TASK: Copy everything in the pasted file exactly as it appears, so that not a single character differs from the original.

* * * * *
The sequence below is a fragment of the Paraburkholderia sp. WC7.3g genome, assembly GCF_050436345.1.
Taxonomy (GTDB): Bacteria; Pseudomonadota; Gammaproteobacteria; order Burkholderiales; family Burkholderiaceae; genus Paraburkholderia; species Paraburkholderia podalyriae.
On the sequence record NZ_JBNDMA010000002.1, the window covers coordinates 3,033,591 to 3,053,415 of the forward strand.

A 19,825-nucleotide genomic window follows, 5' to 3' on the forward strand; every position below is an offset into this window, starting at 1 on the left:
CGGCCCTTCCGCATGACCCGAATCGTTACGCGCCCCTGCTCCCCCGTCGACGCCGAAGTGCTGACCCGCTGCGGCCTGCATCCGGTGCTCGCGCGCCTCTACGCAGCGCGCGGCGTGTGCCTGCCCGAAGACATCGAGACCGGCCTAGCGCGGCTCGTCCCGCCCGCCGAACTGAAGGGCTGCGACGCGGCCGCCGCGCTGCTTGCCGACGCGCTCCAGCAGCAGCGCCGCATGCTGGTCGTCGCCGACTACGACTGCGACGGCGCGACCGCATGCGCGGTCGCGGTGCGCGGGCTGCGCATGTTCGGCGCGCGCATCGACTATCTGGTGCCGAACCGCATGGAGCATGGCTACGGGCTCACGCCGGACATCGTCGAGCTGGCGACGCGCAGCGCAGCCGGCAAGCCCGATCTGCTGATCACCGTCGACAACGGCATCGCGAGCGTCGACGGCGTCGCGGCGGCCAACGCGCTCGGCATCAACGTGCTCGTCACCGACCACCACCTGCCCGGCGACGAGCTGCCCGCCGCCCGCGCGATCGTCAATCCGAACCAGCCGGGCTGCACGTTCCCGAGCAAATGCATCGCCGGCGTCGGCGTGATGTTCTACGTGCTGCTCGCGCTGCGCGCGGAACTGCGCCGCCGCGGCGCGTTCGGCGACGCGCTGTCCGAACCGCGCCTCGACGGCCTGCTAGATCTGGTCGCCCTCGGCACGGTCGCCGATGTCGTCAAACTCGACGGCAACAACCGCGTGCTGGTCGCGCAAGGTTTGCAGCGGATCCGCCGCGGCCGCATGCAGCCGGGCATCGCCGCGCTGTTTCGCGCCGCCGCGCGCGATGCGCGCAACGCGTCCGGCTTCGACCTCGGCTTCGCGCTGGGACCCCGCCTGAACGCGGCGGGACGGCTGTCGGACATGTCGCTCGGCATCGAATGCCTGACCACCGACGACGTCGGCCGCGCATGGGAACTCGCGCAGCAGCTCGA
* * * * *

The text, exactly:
The sequence below is a fragment of the Paraburkholderia sp. WC7.3g genome, assembly GCF_050436345.1.
Taxonomy (GTDB): Bacteria; Pseudomonadota; Gammaproteobacteria; order Burkholderiales; family Burkholderiaceae; genus Paraburkholderia; species Paraburkholderia podalyriae.
On the sequence record NZ_JBNDMA010000002.1, the window covers coordinates 3,033,591 to 3,053,415 of the forward strand.

A 19,825-nucleotide genomic window follows, 5' to 3' on the forward strand; every position below is an offset into this window, starting at 1 on the left:
CGGCCCTTCCGCATGACCCGAATCGTTACGCGCCCCTGCTCCCCCGTCGACGCCGAAGTGCTGACCCGCTGCGGCCTGCATCCGGTGCTCGCGCGCCTCTACGCAGCGCGCGGCGTGTGCCTGCCCGAAGACATCGAGACCGGCCTAGCGCGGCTCGTCCCGCCCGCCGAACTGAAGGGCTGCGACGCGGCCGCCGCGCTGCTTGCCGACGCGCTCCAGCAGCAGCGCCGCATGCTGGTCGTCGCCGACTACGACTGCGACGGCGCGACCGCATGCGCGGTCGCGGTGCGCGGGCTGCGCATGTTCGGCGCGCGCATCGACTATCTGGTGCCGAACCGCATGGAGCATGGCTACGGGCTCACGCCGGACATCGTCGAGCTGGCGACGCGCAGCGCAGCCGGCAAGCCCGATCTGCTGATCACCGTCGACAACGGCATCGCGAGCGTCGACGGCGTCGCGGCGGCCAACGCGCTCGGCATCAACGTGCTCGTCACCGACCACCACCTGCCCGGCGACGAGCTGCCCGCCGCCCGCGCGATCGTCAATCCGAACCAGCCGGGCTGCACGTTCCCGAGCAAATGCATCGCCGGCGTCGGCGTGATGTTCTACGTGCTGCTCGCGCTGCGCGCGGAACTGCGCCGCCGCGGCGCGTTCGGCGACGCGCTGTCCGAACCGCGCCTCGACGGCCTGCTAGATCTGGTCGCCCTCGGCACGGTCGCCGATGTCGTCAAACTCGACGGCAACAACCGCGTGCTGGTCGCGCAAGGTTTGCAGCGGATCCGCCGCGGCCGCATGCAGCCGGGCATCGCCGCGCTGTTTCGCGCCGCCGCGCGCGATGCGCGCAACGCGTCCGGCTTCGACCTCGGCTTCGCGCTGGGACCCCGCCTGAACGCGGCGGGACGGCTGTCGGACATGTCGCTCGGCATCGAATGCCTGACCACCGACGACGTCGGCCGCGCATGGGAACTCGCGCAGCAGCTCGA